To my horror, the whole thing was jumping up and down, like a ten foot high, ten foot wide and fifteen foot long monster having a temper tantrum. Amidst the terrible noise, sheets of lightning lit the sight of tall 4 x 4 beams leaping high enough to drop over the other side of the deck railing, and 2 x 6 roof slats ripping away from the beams to dance above the two glass tables on the deck. In the meantime, one of my eight foot high metal plant holders left its spot and sailed through the air, scratching the house siding an inch below my bathroom window and landing with a crash in the yard seven feet below the deck.

I backed away from the doors as the breaking pergola continued its insane dance, certain that the whole mess would bust into the house at any moment. As I lowered myself onto the sofa in the middle of the living room and listened to the craziness of the storm and the maniacal behavior of our formerly well adjusted pergola, a feeling of betrayal crept over me.

I sat on the sofa with my small flashlight that barely lit up the wall across from me and said aloud to my dead husband, “How could you leave me to face this by myself?” I really meant it. The fact that he couldn’t help it didn’t factor in. In that moment, I felt as if he’d abandoned me on purpose. Every marriage has a contract, and his part was to make me feel like everything would always be okay. And just when I needed him most, he wasn’t there.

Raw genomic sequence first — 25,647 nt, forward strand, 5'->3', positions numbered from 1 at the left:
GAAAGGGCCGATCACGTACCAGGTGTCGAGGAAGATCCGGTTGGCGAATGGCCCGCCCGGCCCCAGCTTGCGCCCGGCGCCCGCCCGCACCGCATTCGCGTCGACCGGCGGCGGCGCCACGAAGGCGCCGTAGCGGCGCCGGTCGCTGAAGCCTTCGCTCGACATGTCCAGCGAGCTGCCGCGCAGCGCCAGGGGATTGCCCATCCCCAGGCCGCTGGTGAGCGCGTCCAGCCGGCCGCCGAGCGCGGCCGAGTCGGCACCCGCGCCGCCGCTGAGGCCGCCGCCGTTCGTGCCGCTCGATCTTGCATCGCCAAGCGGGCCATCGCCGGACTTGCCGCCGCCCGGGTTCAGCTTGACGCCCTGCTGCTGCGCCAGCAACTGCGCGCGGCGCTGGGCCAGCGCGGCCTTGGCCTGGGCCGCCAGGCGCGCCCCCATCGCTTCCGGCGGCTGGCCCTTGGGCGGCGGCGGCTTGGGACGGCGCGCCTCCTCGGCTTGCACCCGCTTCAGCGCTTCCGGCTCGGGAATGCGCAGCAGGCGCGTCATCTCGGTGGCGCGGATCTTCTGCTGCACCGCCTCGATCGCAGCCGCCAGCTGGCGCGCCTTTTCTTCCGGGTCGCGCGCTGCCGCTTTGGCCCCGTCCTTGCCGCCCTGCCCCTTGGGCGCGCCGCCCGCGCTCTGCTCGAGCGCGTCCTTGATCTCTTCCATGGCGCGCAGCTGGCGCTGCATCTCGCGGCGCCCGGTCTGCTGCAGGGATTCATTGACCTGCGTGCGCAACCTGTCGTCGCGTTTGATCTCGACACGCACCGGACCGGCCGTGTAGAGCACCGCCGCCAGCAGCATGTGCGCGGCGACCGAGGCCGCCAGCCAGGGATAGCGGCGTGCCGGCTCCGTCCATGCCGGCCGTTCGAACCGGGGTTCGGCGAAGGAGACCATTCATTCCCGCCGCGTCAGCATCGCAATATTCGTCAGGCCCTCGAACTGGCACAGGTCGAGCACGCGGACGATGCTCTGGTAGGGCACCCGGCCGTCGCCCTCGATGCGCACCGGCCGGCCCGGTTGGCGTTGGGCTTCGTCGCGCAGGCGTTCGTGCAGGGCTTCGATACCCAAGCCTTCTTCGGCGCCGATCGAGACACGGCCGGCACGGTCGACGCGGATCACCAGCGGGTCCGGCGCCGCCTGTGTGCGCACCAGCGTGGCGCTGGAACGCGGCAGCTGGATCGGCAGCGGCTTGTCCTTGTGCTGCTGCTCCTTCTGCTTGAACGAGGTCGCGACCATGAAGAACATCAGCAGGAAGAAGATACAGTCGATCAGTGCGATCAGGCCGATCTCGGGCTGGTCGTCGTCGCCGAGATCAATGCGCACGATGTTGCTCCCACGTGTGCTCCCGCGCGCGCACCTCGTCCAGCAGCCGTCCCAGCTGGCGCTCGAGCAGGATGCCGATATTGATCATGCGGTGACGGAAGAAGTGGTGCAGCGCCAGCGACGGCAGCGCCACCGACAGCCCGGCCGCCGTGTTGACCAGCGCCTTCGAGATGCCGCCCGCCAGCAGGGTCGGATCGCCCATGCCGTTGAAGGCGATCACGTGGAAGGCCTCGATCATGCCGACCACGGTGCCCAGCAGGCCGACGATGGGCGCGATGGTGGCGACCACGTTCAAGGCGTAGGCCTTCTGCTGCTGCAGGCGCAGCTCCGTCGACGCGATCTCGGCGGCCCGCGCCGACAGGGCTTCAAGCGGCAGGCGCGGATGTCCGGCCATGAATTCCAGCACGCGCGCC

“Where are you?” I asked aloud in a whiny voice, feeling about five years old. It was a futile question, because he didn’t answer. But strangely, I began to feel the presence of my parents who had passed away some years before, and a few others, too. I immediately calmed down and began to pray, because that is what I usually do after having my own version of a temper tantrum. I prayed for peace, and for everyone in my community to be okay. While I prayed, the canopy on the deck continued doing the Armageddon Rumba. My heart was still thumping in time to the beat, but somehow I knew I was going to be all right.

I never went back to bed. Around five in the morning, when the storm was over, I started crawling around under the mess, picking up broken plant pots and busted pieces of wood. I cleaned up the yard below where debris had fallen, and a little after eight, went over to my good friend Rick Hall’s place, to ask for help. Within fifteen minutes, he was at my back deck undoing all the screws and dismantling the whole thing. He offered to try and repair it, but I knew I’d never feel safe again under that green canopy.

I’ve learned a few things about myself from this whole experience. First, I’m pretty sure I still have some anger issues over losing Clarence. Second, I’ve turned into a bit of a nut job. However, as Oprah says, when you know better, you do better. Since I’ve already admitted my kookiness to the world, I’m going to go one step further and confess that I really am waiting for my husband to get in touch. A celestial phone call will do nicely. Or some other kind of sign. I’m certain there’ll be something. Friends in similar situations have assured me of it.

For now, I will get on with things. I’ll woman up, I’ll lean on my family and, as I learned on that terrible Friday night and other times since Clarence died, I’ll get by with a little help from my friends.